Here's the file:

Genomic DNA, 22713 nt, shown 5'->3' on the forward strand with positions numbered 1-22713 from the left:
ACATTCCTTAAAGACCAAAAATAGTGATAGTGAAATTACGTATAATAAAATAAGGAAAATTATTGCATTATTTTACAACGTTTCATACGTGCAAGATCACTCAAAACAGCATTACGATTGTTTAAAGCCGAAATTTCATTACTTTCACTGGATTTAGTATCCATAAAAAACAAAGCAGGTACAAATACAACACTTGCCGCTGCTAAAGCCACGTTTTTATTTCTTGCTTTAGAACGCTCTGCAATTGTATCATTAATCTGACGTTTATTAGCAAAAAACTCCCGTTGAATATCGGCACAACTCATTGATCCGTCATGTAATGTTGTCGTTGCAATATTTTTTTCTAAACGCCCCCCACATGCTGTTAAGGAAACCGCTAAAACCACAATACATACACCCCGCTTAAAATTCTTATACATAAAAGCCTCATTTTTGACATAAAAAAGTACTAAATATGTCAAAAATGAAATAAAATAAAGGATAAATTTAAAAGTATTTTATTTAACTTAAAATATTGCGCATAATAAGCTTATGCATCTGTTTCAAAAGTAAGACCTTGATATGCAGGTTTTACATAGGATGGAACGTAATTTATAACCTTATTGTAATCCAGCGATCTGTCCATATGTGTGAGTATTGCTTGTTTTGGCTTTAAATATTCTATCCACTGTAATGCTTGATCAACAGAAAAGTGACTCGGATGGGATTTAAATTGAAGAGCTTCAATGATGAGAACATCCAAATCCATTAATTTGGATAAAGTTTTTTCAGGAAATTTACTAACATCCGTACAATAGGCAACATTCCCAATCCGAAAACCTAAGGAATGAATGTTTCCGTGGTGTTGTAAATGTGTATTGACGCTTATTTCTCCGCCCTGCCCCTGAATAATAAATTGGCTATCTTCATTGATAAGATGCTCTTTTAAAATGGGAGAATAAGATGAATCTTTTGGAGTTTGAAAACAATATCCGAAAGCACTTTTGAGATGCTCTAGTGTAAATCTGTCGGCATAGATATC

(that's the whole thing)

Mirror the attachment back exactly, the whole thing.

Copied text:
Genomic DNA, 22713 nt, shown 5'->3' on the forward strand with positions numbered 1-22713 from the left:
ACATTCCTTAAAGACCAAAAATAGTGATAGTGAAATTACGTATAATAAAATAAGGAAAATTATTGCATTATTTTACAACGTTTCATACGTGCAAGATCACTCAAAACAGCATTACGATTGTTTAAAGCCGAAATTTCATTACTTTCACTGGATTTAGTATCCATAAAAAACAAAGCAGGTACAAATACAACACTTGCCGCTGCTAAAGCCACGTTTTTATTTCTTGCTTTAGAACGCTCTGCAATTGTATCATTAATCTGACGTTTATTAGCAAAAAACTCCCGTTGAATATCGGCACAACTCATTGATCCGTCATGTAATGTTGTCGTTGCAATATTTTTTTCTAAACGCCCCCCACATGCTGTTAAGGAAACCGCTAAAACCACAATACATACACCCCGCTTAAAATTCTTATACATAAAAGCCTCATTTTTGACATAAAAAAGTACTAAATATGTCAAAAATGAAATAAAATAAAGGATAAATTTAAAAGTATTTTATTTAACTTAAAATATTGCGCATAATAAGCTTATGCATCTGTTTCAAAAGTAAGACCTTGATATGCAGGTTTTACATAGGATGGAACGTAATTTATAACCTTATTGTAATCCAGCGATCTGTCCATATGTGTGAGTATTGCTTGTTTTGGCTTTAAATATTCTATCCACTGTAATGCTTGATCAACAGAAAAGTGACTCGGATGGGATTTAAATTGAAGAGCTTCAATGATGAGAACATCCAAATCCATTAATTTGGATAAAGTTTTTTCAGGAAATTTACTAACATCCGTACAATAGGCAACATTCCCAATCCGAAAACCTAAGGAATGAATGTTTCCGTGGTGTTGTAAATGTGTATTGACGCTTATTTCTCCGCCCTGCCCCTGAATAATAAATTGGCTATCTTCATTGATAAGATGCTCTTTTAAAATGGGAGAATAAGATGAATCTTTTGGAGTTTGAAAACAATATCCGAAAGCACTTTTGAGATGCTCTAGTGTAAATCTGTCGGCATAGATATC